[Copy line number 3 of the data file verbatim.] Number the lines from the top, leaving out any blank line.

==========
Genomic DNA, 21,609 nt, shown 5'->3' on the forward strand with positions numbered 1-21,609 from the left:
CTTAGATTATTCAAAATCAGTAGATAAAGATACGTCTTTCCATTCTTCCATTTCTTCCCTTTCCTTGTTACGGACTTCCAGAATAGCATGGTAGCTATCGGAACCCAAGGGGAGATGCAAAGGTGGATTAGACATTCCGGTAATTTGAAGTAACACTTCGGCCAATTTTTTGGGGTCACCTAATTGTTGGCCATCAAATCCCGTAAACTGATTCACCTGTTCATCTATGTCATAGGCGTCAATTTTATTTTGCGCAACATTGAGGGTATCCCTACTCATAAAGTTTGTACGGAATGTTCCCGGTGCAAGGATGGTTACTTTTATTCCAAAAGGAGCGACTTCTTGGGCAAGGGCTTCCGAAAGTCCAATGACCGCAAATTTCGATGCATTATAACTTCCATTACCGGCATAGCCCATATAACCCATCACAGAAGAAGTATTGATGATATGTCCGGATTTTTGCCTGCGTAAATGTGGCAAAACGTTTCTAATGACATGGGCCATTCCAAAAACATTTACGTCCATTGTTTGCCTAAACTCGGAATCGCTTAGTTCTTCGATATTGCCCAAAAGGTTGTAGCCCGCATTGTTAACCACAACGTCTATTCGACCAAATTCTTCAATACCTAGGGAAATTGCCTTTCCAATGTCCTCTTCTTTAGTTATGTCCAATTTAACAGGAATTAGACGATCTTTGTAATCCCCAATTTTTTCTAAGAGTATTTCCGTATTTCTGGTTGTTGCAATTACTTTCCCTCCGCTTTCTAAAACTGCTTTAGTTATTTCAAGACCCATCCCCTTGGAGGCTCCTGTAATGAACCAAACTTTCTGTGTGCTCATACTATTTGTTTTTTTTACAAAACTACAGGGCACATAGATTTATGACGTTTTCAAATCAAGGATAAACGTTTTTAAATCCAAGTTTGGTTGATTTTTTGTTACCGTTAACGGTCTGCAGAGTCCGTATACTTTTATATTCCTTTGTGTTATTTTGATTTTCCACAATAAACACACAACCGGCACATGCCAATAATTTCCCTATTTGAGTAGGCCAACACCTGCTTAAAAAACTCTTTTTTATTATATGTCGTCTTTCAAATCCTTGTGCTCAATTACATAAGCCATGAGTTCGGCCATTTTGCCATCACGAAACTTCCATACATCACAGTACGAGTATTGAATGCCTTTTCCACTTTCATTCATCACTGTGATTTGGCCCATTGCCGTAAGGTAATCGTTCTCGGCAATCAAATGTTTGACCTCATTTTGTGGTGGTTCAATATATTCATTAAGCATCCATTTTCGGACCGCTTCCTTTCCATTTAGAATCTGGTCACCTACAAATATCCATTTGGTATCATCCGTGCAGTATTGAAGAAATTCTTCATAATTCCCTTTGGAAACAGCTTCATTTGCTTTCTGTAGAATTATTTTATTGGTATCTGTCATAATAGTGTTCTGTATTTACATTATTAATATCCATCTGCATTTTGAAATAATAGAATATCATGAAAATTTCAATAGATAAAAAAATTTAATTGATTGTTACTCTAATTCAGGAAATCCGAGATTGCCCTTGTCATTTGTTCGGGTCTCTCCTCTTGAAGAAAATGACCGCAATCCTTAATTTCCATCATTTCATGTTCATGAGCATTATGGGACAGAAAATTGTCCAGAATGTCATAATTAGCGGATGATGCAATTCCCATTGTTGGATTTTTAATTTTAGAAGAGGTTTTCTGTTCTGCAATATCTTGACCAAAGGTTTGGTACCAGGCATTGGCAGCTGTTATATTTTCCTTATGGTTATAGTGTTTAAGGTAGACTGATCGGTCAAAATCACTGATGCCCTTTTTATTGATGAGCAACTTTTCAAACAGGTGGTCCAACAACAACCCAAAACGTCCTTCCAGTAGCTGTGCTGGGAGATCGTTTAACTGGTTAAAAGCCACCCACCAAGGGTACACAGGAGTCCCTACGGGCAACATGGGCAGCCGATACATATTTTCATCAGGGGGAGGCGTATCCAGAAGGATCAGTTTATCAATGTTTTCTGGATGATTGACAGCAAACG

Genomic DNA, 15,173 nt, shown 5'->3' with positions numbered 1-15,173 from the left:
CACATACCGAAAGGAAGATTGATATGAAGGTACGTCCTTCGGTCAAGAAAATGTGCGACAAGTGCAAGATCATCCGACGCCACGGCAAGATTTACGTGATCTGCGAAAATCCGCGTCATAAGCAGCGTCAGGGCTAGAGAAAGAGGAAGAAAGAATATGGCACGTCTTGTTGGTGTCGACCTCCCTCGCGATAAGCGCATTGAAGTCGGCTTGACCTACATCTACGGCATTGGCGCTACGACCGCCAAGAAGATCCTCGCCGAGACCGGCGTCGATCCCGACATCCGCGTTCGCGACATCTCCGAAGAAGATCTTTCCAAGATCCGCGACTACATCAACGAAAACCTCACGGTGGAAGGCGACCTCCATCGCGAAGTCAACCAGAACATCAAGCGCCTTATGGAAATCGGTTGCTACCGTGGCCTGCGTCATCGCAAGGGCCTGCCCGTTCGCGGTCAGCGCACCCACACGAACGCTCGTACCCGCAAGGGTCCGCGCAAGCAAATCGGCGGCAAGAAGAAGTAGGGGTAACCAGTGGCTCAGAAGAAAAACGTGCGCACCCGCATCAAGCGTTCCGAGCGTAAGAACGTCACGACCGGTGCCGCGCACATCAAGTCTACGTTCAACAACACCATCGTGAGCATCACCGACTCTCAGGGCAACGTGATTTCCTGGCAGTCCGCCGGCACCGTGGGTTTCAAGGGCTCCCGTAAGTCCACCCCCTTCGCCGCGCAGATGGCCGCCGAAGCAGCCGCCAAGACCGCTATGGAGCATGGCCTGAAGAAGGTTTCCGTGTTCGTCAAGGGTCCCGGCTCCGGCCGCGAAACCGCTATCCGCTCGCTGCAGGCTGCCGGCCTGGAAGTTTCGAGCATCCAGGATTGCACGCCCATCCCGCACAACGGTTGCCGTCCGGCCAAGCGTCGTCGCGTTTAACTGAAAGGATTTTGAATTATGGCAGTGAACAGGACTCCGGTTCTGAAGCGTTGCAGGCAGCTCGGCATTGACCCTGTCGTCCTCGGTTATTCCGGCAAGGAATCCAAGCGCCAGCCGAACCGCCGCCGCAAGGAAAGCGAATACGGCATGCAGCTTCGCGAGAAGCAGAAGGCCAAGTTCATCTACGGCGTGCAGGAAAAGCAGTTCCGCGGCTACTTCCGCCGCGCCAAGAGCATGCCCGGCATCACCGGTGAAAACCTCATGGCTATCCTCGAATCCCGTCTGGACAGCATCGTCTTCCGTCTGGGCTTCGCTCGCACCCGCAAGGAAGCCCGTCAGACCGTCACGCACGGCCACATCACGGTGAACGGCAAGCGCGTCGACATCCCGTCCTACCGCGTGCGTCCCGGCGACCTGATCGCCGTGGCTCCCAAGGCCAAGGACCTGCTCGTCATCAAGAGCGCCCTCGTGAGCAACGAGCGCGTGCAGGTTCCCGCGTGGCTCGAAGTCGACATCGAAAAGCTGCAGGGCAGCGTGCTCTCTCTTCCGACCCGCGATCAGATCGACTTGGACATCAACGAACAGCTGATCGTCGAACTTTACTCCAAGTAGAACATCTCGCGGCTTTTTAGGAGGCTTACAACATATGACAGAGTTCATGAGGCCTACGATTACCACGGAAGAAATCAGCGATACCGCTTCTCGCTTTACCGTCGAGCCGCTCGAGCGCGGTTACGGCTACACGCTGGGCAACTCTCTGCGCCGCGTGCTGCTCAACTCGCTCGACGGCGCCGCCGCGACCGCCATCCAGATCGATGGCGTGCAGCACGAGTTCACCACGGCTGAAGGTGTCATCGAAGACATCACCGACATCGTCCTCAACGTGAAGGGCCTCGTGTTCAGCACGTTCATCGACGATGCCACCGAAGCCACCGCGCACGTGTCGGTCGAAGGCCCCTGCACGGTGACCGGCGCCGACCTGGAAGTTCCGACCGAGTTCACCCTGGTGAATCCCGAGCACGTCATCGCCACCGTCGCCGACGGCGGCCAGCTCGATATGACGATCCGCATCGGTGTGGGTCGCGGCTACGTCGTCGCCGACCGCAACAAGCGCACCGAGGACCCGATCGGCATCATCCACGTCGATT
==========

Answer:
Genomic DNA, 15,173 nt, shown 5'->3' with positions numbered 1-15,173 from the left: